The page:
The English state or region previously comprising London and the home counties, although Meridia is indeed perceived as a region by its residents, they tend to view it more as the spiritual heir of England than a distinctive region, since it contains the ceremonial capital and largest city London, several official residences of the Royal Family, the Palace of Westminster, national museums, Wembley Stadium and many traditional locations and cultural institutions associated in the public and international consciousness as distinctive of England as the former unitary state to a greater extent than other English states, such as Windsor, Canterbury, Runnymede and much of the Thames, though it excludes Stratford-on-Avon, Cambridge and Oxford.

The state capital is Brighton on the south coast, though London is the sole British World City and also contains more than half the population. Meridians tend to think of themselves as "proper English" people, are very attached to their dialect although it is no longer the official standard English dialect (which is closer to Mancunian) and tend to be disdainful of the other English states. They are more likely to vote unionist than elsewhere in England by a considerable margin.

The Meridian climate is both drier and more extreme than elsewhere in the British Isles and there are closer links with the continent. For instance, the Channel Tunnel and associated rail links run through the south-eastern part of the state. Despite this, Meridia is more self-consciously insular than the rest of the archipelago. It is also the wealthiest English state and tends to regard the rest of the country as an economic burden. Consequently, there is a minority party, the London League, campaigning for complete Meridian separatism, though the state is overwhelmingly Unionist.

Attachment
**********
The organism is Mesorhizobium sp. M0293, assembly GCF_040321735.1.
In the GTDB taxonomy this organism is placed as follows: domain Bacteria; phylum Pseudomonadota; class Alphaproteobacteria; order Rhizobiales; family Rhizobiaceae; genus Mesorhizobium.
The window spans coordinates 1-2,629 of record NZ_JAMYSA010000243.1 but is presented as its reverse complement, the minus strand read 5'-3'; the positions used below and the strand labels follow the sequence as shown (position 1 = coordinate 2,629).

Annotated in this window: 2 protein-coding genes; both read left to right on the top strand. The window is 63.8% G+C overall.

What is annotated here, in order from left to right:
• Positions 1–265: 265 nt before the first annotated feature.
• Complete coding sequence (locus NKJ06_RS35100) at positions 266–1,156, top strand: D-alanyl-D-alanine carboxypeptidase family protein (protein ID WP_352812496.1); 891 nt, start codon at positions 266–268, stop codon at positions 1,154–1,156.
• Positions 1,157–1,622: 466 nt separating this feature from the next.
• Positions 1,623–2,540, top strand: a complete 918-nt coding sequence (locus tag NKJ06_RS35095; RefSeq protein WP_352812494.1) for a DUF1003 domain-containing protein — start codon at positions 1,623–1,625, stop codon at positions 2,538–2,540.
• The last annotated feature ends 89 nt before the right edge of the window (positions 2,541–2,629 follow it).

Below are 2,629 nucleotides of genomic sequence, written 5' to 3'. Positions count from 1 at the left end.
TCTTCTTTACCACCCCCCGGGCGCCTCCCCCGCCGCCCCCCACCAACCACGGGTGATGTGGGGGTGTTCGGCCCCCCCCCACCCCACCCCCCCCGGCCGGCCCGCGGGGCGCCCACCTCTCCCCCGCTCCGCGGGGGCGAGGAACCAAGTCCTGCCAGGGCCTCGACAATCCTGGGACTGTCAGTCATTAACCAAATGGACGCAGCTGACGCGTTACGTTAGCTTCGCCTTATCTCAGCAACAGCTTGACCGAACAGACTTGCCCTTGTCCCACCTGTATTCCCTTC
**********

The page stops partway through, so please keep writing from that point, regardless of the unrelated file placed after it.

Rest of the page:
The Greenwich meridian divides the state fairly equally into western and eastern halves and Meridia is the only English state which straddles the Western and Eastern hemispheres. Consequently, though the name is not traditional in any way, Meridia was chosen as an appropriate name, which also gives the name connotations similar to that of the French "Midi" and refers to the international importance of the English nation and the region in navigation, exploration and colonialism, all of which are close to many Meridian hearts. It has also led to jokes that Meridians are typically middle class people who consider the world to revolve about them but are in fact only mediocre.

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